Yikes…bitter cucumber is the worst taste ever…kind of like when you get a little pecan shell.  And talk about a flavor that sticks with you..yucko indeed.

Here is the stage for this bitter flavor caper…I was having my parents over for dinner one night.  I was proud as a peacock to be cooking lots of veggie bounty from my garden.  You know the great southern summer recipes like grandma’s squash casserole and good old fashion cucumber’s in apple cider vinegar–still one of my all time favorite dishes.

I went out to the garden and collected my cucumbers.  I peeled and cut them up, not even thinking I should taste them before I mixed them all together and before I added my vinegar.  I added my salt and pepper and went on about my dinner preparations.  When we sat down to eat them.  OMG…my mom and I had a bitter bite from the cucumber…the worst.  And it appeared to be there was only one that was bitter so it was kind of like a game of cucumber “frogger”..can you dodge the bitter one?

So why on earth did one of my cucumber’s go to the dark side? Here is what I found out:

A bitter cucumber could be a result from 4 things:

1) Too hot. One of the most common is if the plant is stressed from too much heat.  This is a viable cause, with our record heat wave this summer.

2)Inconsistent watering. So the process of  over watering and drought stress the plant and causes it to produce bitter fruit. This is also a possible culprit because I have been trying to fight the heat and lack of rain, and it is possible I have had times of overzealous watering between limited watering(especially after I looked at my water bill this month OMG…it was rough. But this rain today will fill up my water barrels, so perhaps I can better have a better alternative.)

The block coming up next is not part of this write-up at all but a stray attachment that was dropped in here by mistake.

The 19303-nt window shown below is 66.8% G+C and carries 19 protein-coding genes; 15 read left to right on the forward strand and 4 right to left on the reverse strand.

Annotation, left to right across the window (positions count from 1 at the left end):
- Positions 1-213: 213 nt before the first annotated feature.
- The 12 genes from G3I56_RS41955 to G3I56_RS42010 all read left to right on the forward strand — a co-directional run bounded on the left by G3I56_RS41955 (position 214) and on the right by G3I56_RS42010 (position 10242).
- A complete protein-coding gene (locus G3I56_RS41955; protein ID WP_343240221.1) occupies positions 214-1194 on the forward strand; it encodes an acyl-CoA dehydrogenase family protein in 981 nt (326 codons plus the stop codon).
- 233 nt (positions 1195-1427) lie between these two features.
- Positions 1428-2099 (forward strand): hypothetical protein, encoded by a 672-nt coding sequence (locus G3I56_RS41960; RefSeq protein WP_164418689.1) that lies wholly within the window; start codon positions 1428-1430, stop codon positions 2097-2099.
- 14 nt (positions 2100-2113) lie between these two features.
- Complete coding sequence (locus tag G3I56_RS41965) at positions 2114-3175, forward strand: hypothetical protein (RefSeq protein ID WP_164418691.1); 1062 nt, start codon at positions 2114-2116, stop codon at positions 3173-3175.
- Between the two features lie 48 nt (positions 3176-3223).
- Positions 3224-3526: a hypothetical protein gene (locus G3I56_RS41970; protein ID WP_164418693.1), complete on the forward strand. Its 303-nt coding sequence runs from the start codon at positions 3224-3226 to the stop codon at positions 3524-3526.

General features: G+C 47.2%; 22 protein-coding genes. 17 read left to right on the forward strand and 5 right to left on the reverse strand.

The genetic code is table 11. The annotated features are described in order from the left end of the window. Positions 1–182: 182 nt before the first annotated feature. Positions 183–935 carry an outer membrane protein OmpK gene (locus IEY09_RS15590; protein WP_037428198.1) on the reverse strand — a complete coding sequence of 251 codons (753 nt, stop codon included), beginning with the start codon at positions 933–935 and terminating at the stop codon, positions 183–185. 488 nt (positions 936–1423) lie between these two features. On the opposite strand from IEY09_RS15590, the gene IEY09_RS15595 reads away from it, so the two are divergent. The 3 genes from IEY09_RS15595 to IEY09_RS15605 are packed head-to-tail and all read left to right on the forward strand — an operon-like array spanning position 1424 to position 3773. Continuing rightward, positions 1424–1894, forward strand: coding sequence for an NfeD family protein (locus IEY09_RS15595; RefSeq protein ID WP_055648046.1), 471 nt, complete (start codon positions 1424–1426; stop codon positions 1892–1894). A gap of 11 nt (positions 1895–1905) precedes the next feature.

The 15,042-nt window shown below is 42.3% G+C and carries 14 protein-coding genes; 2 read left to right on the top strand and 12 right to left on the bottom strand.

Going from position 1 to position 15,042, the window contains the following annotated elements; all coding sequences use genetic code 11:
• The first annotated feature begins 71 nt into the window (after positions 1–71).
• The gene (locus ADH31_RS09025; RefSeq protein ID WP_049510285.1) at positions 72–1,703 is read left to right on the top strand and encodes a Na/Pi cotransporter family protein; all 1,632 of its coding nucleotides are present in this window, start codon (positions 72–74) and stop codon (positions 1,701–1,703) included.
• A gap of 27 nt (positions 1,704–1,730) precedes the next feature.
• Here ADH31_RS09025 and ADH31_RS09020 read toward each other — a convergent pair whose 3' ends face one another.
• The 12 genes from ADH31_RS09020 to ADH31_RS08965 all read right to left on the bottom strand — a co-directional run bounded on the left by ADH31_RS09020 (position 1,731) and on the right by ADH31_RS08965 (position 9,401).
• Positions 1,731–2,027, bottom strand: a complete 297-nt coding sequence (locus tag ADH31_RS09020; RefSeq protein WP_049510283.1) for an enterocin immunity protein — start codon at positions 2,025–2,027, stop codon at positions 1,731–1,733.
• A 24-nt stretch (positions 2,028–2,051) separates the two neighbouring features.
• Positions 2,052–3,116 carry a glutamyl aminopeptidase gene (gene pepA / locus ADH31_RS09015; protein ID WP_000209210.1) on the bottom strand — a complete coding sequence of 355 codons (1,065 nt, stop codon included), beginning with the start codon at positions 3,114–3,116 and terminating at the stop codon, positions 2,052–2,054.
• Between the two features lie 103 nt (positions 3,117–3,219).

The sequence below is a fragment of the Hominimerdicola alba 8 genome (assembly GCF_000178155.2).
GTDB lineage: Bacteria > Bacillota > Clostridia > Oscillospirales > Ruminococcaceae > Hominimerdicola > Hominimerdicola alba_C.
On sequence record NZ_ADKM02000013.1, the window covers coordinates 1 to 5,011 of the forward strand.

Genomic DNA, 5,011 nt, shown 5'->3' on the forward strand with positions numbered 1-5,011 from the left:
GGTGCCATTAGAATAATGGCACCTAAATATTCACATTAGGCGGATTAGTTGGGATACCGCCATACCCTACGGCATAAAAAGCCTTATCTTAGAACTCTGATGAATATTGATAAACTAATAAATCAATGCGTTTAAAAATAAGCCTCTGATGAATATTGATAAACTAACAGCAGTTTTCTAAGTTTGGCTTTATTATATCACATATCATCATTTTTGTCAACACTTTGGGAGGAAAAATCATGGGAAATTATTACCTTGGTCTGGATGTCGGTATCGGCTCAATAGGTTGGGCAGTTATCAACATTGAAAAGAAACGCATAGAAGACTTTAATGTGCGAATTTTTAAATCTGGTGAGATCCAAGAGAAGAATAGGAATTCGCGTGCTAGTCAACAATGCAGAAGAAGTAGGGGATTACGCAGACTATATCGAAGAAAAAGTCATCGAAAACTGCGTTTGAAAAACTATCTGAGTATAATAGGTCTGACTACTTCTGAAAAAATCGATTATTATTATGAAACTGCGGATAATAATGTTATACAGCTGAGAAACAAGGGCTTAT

3)Temperature fluctuation.  If the temperature dramatically switches from one extreme to the other…a bitter fruit may result.  I don’t think this is the case, as we all know…it has been consistently 90+.

4)Heredity. Apparently there is a recessive gene that can cause a plant to produce bitter plants.  Just the way it is, doesn’t matter if you planted them from the same pack of seeds. The luck of the draw.  I don’t think this is my issue, but good to know.

So, what can you do about it now?  I can’t change the weather or the genes, so the only think I can do is try to be more consistent with my watering.  And taste a bite from each cucumber before I put them in the bowl to eat.

I hope yours didn’t go bitter.  Any other advice on bitter-cucumber prevention?

Happy gardening

melissa

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